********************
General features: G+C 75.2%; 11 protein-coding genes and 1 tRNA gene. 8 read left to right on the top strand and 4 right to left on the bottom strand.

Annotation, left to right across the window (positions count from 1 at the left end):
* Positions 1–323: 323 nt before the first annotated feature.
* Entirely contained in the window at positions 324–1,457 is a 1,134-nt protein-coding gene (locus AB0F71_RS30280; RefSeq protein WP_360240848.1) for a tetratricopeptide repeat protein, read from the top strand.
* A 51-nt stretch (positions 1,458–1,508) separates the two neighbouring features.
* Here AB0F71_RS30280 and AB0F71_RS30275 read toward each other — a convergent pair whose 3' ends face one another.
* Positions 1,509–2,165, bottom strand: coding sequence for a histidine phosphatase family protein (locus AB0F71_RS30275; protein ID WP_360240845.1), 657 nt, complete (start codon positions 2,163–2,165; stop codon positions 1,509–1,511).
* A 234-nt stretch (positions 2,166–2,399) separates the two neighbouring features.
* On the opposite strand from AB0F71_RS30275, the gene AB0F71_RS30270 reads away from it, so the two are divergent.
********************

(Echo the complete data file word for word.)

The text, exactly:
General features: G+C 75.2%; 11 protein-coding genes and 1 tRNA gene. 8 read left to right on the top strand and 4 right to left on the bottom strand.

Annotation, left to right across the window (positions count from 1 at the left end):
* Positions 1–323: 323 nt before the first annotated feature.
* Entirely contained in the window at positions 324–1,457 is a 1,134-nt protein-coding gene (locus AB0F71_RS30280; RefSeq protein WP_360240848.1) for a tetratricopeptide repeat protein, read from the top strand.
* A 51-nt stretch (positions 1,458–1,508) separates the two neighbouring features.
* Here AB0F71_RS30280 and AB0F71_RS30275 read toward each other — a convergent pair whose 3' ends face one another.
* Positions 1,509–2,165, bottom strand: coding sequence for a histidine phosphatase family protein (locus AB0F71_RS30275; protein ID WP_360240845.1), 657 nt, complete (start codon positions 2,163–2,165; stop codon positions 1,509–1,511).
* A 234-nt stretch (positions 2,166–2,399) separates the two neighbouring features.
* On the opposite strand from AB0F71_RS30275, the gene AB0F71_RS30270 reads away from it, so the two are divergent.